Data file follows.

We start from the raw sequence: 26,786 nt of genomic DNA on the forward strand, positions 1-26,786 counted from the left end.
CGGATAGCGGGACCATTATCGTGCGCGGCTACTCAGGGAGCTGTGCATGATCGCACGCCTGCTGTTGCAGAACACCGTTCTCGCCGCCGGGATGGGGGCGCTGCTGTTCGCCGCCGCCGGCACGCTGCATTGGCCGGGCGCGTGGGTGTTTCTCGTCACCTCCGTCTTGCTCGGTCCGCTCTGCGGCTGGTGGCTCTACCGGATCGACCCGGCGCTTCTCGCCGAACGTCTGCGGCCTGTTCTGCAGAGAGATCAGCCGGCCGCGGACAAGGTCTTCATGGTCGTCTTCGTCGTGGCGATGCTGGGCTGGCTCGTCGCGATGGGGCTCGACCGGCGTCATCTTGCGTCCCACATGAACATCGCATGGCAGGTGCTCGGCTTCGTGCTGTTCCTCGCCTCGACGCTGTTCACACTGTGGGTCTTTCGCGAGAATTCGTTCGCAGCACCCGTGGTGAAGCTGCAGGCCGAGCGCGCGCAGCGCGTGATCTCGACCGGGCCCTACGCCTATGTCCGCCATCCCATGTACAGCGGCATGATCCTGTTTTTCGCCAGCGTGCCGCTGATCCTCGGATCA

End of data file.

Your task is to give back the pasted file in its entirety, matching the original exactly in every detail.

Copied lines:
We start from the raw sequence: 26,786 nt of genomic DNA on the forward strand, positions 1-26,786 counted from the left end.
CGGATAGCGGGACCATTATCGTGCGCGGCTACTCAGGGAGCTGTGCATGATCGCACGCCTGCTGTTGCAGAACACCGTTCTCGCCGCCGGGATGGGGGCGCTGCTGTTCGCCGCCGCCGGCACGCTGCATTGGCCGGGCGCGTGGGTGTTTCTCGTCACCTCCGTCTTGCTCGGTCCGCTCTGCGGCTGGTGGCTCTACCGGATCGACCCGGCGCTTCTCGCCGAACGTCTGCGGCCTGTTCTGCAGAGAGATCAGCCGGCCGCGGACAAGGTCTTCATGGTCGTCTTCGTCGTGGCGATGCTGGGCTGGCTCGTCGCGATGGGGCTCGACCGGCGTCATCTTGCGTCCCACATGAACATCGCATGGCAGGTGCTCGGCTTCGTGCTGTTCCTCGCCTCGACGCTGTTCACACTGTGGGTCTTTCGCGAGAATTCGTTCGCAGCACCCGTGGTGAAGCTGCAGGCCGAGCGCGCGCAGCGCGTGATCTCGACCGGGCCCTACGCCTATGTCCGCCATCCCATGTACAGCGGCATGATCCTGTTTTTCGCCAGCGTGCCGCTGATCCTCGGATCA